Delete
    2. Also it talks of parameter value, there is "value" in that syntax. I do not see what tells us type "/' subtype is in fact a parameter value. Maybe I am missing that too.

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    3. Even so, thanks for pointing out my omission.

      Delete
  2. I don't see how the definition of value is relevant to the type or subtype - it applies to the value in the start-info.

    As type and subtype seem to be undefined (unless they're defined in a reference somewhere), it does appear to allow either type="text"/"html" or type=text/html, but not type="text/html".

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  3. P.S. Although I suppose you could argue that the un-specified definition of type and subtype are:

    type := '"' realtype
    subtype := realsubtype '"'

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    1. I am glad it is not just me that found this an iffy RFC to be honest.

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  4. The [MIME] bit on the end of the line that was missed at first is a reference to RFC2045 - that's where you're supposed to go for an explanation of the 'value' in this case.

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    1. But the "value" isn't involved.

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    2. Although RFC2045 does define type and subtype as well. They're not quoted, however: https://tools.ietf.org/html/rfc2045#section-5.1

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  5. Some spec authors are just far too lax. I reported many errors, ambiguities and inconsistencies in the specs for CSS to the W3C many years ago, concerning the published grammar for CSS and distribution of whitespace shown in it.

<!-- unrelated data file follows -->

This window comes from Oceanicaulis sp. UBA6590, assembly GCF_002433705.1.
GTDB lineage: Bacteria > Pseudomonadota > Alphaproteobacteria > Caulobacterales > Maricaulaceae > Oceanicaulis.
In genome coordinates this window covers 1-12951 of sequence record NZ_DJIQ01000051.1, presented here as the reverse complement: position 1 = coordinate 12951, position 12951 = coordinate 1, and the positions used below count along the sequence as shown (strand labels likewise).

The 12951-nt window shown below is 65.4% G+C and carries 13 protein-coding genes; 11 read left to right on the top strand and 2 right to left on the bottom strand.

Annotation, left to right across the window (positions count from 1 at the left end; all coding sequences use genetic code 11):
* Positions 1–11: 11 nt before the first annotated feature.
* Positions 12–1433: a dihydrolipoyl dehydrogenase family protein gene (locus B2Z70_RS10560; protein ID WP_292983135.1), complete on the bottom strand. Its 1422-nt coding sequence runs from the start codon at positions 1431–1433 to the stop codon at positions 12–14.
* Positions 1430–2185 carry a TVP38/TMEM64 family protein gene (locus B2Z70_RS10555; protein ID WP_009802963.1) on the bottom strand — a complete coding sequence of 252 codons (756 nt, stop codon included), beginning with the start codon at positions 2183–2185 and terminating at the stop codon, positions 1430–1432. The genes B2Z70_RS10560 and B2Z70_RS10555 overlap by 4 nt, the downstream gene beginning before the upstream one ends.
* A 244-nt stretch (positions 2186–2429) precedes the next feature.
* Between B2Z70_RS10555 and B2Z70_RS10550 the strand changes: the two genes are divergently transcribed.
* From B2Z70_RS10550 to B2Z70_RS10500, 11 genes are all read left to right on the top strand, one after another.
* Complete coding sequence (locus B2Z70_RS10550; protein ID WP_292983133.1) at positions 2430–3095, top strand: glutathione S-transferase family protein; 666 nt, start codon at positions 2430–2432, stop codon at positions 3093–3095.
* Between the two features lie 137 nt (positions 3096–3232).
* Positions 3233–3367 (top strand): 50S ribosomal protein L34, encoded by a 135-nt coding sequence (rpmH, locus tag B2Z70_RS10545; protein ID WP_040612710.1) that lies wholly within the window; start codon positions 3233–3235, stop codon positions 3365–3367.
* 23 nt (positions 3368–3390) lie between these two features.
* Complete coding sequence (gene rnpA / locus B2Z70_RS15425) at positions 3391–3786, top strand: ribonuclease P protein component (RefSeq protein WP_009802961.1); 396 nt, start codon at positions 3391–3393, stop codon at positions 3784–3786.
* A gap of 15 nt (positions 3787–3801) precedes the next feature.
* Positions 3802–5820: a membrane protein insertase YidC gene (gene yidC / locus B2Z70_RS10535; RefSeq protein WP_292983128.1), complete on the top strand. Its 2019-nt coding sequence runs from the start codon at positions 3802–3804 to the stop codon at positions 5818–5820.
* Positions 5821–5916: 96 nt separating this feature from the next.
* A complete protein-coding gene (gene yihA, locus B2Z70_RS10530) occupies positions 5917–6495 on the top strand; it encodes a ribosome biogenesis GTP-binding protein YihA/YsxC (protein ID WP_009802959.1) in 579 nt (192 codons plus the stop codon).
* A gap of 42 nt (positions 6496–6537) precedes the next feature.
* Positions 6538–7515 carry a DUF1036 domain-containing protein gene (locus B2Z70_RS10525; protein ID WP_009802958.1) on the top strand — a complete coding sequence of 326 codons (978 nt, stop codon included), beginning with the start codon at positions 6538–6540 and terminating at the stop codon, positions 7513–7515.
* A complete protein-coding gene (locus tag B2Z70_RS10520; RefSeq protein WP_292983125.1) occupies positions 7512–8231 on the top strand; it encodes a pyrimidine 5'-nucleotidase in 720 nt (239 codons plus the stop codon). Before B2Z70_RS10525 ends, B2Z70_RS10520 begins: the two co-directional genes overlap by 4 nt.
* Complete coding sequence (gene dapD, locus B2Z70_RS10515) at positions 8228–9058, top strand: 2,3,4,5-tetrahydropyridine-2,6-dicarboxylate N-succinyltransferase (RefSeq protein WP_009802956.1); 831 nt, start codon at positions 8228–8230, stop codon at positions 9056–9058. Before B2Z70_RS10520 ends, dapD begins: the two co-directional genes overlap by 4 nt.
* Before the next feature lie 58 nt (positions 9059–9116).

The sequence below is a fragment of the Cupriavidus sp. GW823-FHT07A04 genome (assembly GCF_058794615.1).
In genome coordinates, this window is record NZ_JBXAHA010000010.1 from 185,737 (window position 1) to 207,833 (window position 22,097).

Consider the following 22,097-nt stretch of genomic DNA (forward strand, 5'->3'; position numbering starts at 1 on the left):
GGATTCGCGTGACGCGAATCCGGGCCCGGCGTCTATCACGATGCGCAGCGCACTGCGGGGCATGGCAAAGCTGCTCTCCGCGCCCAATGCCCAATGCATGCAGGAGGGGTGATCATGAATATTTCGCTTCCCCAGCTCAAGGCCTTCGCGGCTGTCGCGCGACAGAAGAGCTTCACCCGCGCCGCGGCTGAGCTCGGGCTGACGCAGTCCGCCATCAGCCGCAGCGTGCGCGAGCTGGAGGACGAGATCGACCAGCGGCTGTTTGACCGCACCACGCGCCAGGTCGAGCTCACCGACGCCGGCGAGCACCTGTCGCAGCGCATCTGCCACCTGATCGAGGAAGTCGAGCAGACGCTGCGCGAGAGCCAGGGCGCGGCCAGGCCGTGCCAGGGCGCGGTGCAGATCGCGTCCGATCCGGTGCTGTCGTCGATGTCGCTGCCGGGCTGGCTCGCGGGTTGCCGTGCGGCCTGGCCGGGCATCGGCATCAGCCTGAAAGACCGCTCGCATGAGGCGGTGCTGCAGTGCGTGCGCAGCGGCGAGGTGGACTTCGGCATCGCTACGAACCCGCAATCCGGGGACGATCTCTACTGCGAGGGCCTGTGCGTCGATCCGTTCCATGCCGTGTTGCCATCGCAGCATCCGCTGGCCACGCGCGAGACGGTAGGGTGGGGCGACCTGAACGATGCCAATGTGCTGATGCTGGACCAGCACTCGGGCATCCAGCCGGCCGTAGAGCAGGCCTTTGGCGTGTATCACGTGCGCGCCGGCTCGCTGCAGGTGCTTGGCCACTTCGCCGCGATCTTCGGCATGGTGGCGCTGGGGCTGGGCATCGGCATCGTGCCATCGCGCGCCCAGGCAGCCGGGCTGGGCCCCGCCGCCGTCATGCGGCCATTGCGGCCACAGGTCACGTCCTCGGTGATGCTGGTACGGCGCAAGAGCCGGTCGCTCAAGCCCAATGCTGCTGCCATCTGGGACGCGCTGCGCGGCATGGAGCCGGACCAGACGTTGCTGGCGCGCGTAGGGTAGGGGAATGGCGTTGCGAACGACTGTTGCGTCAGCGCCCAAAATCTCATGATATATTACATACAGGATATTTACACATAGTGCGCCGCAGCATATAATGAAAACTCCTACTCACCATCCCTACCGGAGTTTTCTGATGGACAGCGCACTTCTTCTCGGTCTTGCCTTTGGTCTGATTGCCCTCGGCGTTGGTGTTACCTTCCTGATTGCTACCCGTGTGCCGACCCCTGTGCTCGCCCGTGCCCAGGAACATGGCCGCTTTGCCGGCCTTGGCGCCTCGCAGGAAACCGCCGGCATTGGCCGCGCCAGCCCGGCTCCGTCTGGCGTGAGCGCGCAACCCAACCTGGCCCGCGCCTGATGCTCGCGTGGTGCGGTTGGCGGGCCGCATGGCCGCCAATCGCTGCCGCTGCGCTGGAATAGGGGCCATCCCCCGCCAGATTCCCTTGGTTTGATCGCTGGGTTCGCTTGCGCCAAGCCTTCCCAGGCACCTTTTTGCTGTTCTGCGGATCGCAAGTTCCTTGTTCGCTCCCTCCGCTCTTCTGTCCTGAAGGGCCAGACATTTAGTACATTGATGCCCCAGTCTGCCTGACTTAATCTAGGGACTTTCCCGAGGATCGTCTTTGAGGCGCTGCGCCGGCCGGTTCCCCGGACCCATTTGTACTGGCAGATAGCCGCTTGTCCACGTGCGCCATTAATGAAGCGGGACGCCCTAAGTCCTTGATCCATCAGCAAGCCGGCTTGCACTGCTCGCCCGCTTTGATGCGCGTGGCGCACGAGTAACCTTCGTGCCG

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  6. Did you put in an evil kludge just for yahoo selectively, or were you forced to do it wrongly for everyone?

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    1. I decided, given the the examples quoted the type/subtype, and it worked with the mail clients we tried, I quoted them...

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  7. The grammar also needs to be rewritten to have an additional rule, something like
    type := mimetype / (doublequote mimetype doublequote)
    mimetype := maintype "/" subtype

    and then get rid of the / subtype in the earlier rule.

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  8. The problem here is that RFC 2387 conflicts with the general syntax of the Content-Type field in RFC 2045. RFC 2045 says:

    parameter := attribute "=" value
    value := token / quoted-string

    and states that a tokens cannot include '/'. So an unquoted type parameter containing a '/' is forbidden by RFC 2054. RFC 2045 also says (by example) that a token and quoted-string with the same value are equivalent, which conflicts with RFC2387's requirement that some values be unquoted.

    I think the upshot of this is that (1) by RFC 2054, everyone should treat a quoted type parameter here the same as an unquoted one and (2) also by RFC 2054, Yahoo! are quite entitled to reject an unquoted parameter containing a '/'. So your approach of always emitting the parameter quoted is the one I'd go for as well.